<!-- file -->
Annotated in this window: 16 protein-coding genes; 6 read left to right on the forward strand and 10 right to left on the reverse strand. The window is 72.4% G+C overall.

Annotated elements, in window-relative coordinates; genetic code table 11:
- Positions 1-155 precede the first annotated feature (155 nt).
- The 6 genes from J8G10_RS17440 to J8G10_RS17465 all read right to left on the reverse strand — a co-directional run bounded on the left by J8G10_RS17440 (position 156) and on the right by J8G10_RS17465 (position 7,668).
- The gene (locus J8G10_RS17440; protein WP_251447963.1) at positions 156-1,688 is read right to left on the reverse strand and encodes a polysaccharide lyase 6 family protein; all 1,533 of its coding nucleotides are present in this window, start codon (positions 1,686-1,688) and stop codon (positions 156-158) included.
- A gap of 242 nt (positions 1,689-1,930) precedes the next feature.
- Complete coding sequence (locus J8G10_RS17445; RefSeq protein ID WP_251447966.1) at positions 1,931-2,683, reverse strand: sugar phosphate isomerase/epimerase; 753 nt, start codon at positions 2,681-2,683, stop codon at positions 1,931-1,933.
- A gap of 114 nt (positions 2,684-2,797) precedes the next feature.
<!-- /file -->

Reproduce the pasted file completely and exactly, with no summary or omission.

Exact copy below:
Annotated in this window: 16 protein-coding genes; 6 read left to right on the forward strand and 10 right to left on the reverse strand. The window is 72.4% G+C overall.

Annotated elements, in window-relative coordinates; genetic code table 11:
- Positions 1-155 precede the first annotated feature (155 nt).
- The 6 genes from J8G10_RS17440 to J8G10_RS17465 all read right to left on the reverse strand — a co-directional run bounded on the left by J8G10_RS17440 (position 156) and on the right by J8G10_RS17465 (position 7,668).
- The gene (locus J8G10_RS17440; protein WP_251447963.1) at positions 156-1,688 is read right to left on the reverse strand and encodes a polysaccharide lyase 6 family protein; all 1,533 of its coding nucleotides are present in this window, start codon (positions 1,686-1,688) and stop codon (positions 156-158) included.
- A gap of 242 nt (positions 1,689-1,930) precedes the next feature.
- Complete coding sequence (locus J8G10_RS17445; RefSeq protein ID WP_251447966.1) at positions 1,931-2,683, reverse strand: sugar phosphate isomerase/epimerase; 753 nt, start codon at positions 2,681-2,683, stop codon at positions 1,931-1,933.
- A gap of 114 nt (positions 2,684-2,797) precedes the next feature.